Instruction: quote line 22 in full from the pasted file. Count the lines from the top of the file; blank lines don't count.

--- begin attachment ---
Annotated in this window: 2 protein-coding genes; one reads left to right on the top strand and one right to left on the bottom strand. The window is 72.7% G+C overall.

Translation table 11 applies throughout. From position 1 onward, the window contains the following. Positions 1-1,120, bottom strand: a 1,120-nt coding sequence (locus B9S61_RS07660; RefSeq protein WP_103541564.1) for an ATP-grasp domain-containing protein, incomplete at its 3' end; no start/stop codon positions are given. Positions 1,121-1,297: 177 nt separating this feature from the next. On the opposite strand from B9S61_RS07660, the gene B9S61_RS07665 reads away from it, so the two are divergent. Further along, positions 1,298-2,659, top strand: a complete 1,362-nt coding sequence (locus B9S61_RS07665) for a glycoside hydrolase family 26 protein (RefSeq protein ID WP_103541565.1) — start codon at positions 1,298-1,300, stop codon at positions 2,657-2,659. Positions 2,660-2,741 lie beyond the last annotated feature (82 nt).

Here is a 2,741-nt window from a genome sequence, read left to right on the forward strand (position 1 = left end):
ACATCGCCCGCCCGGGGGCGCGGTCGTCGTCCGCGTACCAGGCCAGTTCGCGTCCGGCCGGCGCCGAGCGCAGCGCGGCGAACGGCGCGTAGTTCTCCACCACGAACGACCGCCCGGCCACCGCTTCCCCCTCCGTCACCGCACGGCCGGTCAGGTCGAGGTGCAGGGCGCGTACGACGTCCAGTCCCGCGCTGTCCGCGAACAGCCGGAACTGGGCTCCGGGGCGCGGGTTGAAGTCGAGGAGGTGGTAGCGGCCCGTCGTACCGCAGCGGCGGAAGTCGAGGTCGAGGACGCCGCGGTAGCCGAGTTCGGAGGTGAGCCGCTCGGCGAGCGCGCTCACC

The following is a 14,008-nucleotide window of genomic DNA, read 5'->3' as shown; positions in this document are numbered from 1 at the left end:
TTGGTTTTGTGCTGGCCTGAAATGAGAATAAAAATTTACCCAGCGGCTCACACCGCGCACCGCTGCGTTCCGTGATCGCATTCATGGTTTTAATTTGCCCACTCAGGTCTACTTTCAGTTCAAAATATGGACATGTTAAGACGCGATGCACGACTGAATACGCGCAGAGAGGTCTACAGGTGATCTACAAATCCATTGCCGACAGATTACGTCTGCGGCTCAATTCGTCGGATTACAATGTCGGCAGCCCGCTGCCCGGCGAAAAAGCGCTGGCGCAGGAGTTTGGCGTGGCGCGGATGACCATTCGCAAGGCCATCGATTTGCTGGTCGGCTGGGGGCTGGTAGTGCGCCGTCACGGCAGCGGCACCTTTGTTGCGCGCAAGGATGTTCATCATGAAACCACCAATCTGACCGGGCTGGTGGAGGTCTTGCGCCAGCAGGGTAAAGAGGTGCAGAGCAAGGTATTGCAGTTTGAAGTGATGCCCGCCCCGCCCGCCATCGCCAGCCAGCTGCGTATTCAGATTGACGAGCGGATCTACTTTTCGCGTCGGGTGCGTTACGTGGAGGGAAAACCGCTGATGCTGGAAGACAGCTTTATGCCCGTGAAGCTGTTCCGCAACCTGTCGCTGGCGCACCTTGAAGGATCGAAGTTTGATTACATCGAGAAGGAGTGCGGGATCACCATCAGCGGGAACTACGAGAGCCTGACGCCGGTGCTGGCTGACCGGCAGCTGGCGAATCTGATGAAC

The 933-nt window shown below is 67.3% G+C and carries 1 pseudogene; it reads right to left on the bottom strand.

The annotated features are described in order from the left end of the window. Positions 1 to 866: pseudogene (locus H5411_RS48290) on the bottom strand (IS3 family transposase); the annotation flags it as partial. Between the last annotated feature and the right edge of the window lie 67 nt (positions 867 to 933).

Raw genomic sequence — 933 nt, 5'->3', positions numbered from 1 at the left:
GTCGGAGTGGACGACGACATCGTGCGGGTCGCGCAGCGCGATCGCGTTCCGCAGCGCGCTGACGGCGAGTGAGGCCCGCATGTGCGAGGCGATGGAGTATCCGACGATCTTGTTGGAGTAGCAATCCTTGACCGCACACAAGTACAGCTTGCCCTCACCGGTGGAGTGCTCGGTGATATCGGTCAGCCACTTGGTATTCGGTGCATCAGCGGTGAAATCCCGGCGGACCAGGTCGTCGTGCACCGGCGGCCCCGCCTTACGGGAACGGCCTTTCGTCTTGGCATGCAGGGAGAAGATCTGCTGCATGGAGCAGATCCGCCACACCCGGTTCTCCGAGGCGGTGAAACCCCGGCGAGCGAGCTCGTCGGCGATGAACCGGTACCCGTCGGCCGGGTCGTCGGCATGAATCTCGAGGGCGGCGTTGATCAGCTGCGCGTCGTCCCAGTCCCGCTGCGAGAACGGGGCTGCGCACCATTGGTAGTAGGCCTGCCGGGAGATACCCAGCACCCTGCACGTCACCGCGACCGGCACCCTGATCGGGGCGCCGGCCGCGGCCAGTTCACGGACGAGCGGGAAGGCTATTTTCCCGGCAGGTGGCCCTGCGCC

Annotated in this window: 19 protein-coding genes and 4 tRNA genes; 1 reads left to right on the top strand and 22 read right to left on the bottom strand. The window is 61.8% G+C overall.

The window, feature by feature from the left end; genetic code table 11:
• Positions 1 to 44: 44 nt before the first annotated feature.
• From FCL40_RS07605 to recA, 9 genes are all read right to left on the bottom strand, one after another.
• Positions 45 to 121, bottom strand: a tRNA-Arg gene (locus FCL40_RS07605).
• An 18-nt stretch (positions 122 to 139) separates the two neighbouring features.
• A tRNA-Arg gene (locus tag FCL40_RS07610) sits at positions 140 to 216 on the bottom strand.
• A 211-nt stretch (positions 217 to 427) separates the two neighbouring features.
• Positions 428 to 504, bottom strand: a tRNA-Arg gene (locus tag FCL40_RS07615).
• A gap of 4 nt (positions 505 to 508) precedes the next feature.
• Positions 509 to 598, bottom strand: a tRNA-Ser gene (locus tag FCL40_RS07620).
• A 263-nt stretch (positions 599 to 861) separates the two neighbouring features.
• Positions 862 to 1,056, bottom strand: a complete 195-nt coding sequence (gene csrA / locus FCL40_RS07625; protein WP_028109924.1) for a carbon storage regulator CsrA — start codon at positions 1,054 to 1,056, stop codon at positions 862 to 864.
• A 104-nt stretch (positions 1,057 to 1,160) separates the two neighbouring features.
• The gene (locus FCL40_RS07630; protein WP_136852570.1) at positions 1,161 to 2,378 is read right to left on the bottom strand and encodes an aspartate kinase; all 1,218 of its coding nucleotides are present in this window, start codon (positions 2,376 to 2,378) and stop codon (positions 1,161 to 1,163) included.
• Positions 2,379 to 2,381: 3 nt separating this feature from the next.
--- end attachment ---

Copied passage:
• A 263-nt stretch (positions 599 to 861) separates the two neighbouring features.